‘Being able to go in on my own, sit down face-to-face with these tribal leaders and negotiate a way out through the checkpoints has been my major means of success. My guns remain hidden with some money and some communications equipment out here in the desert.’

RSNG So, in that situation diplomacy was the better option?’ DS ‘Absolutely, a few days before the Canadian Embassy evacuation the British Embassy had been evacuated, but they got shot at while going through a road checkpoint.’

‘That's because they decided to try and drive right through without stopping. As a result of that the Canadians were a bit concerned! So I went and spoke to the militias and instead of shooting at us they escorted us through the town in their armoured vehicles.’

I did South America in 48 days, taking 10 days off the South American record

RSNG Did you have reason to call upon those skills when you rode through America? DS ‘Yes. There’s massive overlap. When I planned my ride I just took everything I‘d learned from Special Forces and dropped it into the cycle ride planning – the only subheading I didn’t need was ammunition, thankfully!’

‘That meticulous planning and military style execution made the record attempt the success it was. One of the things we do well in Special Forces is learn from our mistakes. I spoke to the previous record holders.’

‘They had all ridden from north to south and all their issues and problems had occurred in South America, during the later stages of the ride – border paperwork problems, language difficulties, getting spares for the bike.’

'That’s also where the hottest deserts and the highest mountains are. So for me, from a military perspective, I thought; why not get those issues out of the way first? So I rode up from the south to Central America, the USA and Canada.’

RSNG How exactly did military training help you get back in time for Prince Harry’s wedding? DS ‘Much like an expeditionary mission where you’re dropped into a country and there's not much in place, you just make it happen, so that’s how the ride was. You have an objective - in my case the 14,000 miles of cycling - but the plan changes all the time and it is how you adapt to those changes.’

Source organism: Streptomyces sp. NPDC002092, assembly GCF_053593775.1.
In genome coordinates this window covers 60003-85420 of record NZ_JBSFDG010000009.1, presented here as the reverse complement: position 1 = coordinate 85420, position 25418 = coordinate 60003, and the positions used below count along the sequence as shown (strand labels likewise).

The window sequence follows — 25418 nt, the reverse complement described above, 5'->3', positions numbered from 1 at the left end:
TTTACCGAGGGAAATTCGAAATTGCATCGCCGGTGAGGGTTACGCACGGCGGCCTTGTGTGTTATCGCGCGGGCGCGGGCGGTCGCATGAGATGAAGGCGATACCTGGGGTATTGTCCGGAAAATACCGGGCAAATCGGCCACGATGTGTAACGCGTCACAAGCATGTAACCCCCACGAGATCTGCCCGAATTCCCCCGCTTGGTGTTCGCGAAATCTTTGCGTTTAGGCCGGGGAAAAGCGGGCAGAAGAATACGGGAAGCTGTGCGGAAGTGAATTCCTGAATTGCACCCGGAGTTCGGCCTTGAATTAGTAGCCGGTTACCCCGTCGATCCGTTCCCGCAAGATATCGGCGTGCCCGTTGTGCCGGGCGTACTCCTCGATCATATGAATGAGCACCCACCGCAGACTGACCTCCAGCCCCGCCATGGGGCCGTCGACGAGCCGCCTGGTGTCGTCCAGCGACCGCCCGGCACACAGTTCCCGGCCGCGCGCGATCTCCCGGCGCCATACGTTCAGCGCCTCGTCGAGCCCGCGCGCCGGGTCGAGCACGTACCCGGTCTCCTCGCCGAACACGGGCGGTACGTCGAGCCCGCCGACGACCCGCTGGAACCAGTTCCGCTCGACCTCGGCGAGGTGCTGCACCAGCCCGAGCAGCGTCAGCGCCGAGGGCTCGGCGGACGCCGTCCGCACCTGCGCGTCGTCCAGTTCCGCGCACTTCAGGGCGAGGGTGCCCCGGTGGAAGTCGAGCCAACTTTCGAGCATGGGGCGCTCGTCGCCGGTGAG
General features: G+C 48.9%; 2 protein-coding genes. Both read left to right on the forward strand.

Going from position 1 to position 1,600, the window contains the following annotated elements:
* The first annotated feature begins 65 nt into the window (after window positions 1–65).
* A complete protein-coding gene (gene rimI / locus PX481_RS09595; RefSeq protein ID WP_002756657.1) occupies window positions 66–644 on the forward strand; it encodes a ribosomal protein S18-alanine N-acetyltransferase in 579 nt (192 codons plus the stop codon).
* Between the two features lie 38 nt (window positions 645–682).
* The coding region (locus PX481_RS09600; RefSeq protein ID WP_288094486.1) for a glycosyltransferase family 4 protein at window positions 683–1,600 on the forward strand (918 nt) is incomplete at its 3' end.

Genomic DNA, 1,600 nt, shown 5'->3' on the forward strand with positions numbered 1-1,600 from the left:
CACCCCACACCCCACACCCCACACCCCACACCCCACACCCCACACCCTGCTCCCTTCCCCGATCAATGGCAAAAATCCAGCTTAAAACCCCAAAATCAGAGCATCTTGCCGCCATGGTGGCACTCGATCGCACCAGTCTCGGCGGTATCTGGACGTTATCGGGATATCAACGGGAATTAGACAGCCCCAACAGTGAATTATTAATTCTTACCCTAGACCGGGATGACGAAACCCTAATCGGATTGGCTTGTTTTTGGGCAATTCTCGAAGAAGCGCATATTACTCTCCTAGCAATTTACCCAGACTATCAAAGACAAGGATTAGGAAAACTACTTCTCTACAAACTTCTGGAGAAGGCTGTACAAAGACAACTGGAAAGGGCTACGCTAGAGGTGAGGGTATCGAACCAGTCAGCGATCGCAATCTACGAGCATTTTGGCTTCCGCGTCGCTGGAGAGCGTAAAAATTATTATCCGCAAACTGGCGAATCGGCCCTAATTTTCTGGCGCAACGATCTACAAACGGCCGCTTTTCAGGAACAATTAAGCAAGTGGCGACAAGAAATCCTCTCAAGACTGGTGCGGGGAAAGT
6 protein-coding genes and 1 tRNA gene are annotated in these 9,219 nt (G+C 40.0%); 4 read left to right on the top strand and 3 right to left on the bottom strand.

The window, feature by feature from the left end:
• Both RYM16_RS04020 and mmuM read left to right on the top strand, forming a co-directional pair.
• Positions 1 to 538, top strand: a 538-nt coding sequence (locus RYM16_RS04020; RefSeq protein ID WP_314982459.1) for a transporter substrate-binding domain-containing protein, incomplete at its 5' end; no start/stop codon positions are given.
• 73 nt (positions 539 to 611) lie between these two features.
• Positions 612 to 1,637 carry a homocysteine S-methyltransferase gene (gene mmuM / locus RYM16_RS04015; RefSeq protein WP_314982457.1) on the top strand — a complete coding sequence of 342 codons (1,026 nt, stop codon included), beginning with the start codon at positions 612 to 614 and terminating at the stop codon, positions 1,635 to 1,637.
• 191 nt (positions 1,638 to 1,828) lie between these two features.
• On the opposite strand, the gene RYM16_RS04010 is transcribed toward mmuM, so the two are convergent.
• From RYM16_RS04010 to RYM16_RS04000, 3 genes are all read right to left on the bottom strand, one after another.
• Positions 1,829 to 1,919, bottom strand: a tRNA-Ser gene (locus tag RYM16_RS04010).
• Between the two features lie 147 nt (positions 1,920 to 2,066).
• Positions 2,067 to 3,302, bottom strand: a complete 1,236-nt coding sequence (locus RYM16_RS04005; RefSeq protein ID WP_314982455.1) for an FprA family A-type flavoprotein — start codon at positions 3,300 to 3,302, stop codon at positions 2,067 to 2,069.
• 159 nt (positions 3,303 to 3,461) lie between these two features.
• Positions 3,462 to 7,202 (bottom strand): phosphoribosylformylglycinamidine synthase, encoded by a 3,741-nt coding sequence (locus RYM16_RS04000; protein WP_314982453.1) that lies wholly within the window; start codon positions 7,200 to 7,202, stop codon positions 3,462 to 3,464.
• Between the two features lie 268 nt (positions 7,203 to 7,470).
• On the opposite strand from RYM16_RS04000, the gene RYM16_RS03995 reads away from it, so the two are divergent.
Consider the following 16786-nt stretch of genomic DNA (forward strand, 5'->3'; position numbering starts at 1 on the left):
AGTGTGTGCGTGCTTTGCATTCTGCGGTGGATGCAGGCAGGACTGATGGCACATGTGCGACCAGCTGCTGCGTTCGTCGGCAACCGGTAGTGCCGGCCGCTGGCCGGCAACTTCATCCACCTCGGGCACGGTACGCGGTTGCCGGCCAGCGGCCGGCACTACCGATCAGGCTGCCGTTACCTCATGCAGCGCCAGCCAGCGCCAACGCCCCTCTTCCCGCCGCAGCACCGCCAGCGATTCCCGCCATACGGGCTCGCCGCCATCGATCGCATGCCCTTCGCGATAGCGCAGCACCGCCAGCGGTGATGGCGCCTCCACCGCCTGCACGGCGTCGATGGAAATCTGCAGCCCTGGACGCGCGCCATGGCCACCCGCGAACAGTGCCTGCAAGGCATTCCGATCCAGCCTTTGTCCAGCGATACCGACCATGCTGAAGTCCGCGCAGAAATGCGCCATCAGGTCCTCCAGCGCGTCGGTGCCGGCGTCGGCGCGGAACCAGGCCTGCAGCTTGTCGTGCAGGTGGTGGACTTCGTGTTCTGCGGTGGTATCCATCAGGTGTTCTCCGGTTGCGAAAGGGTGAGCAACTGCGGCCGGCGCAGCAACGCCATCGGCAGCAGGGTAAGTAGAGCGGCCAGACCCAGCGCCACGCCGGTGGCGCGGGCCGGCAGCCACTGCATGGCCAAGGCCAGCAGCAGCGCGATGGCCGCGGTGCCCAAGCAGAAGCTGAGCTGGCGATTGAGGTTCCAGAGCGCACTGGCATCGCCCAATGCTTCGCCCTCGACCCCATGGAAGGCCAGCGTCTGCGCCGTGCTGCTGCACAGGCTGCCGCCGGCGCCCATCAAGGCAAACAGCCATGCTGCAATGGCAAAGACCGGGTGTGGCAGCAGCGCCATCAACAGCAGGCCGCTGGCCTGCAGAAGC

‘I was aiming for 110 days (the record was 117 days) which would cover me for any set-backs. I actually rode the length of South America in 48 days, taking 10 days off the South American record.’

‘I was in a great position, thanks in part to a 2500km tailwind through Peru. So I got into North America 14 days ahead of the record. Then my wife called and told me we’d been invited to Prince Harry’s wedding. In order for me to get back in time for it, I’d have to change the plan completely.’

‘Suddenly I’d gone from being 14 days ahead of schedule before that phone call, to one day behind! I then rode through North America playing chess with Mother Nature, avoiding the hurricanes by doing the majority of my cycling at night.‘

RSNG You famously broke the record, made it back for the wedding and raised a million pounds in the process. Now you’re aiming for another record? DS ‘Yes. My USP seems to be finding a discipline or sport I’ve never done before, such as cycling, and finding the biggest challenge within it. So in March 2020 I'm planning to kayak the length of the River Nile, from its source to the sea.’

‘It’s never been done before and I’m doing it to raise awareness of modern slavery and human trafficking. Unlike the cycling challenge, where I could train as part of a commute, kayaking is a different beast altogether.’

‘Right now I’m just grabbing time on the water and time on a rowing machine whenever I can. I’m doing some cross fit and building my upper body strength however I can. But with these endurance challenges I’ve learned that no matter how fit you are, the first 10 days are really hard.’

WHAT NEXT? Learn more about Dean Stott’s career as a soldier and transition the endurance cyclist…

Dean’s book Relentless is out on 3rd October and charts his move from SBS, to private security, then on to world record breaking cyclist. Headline £20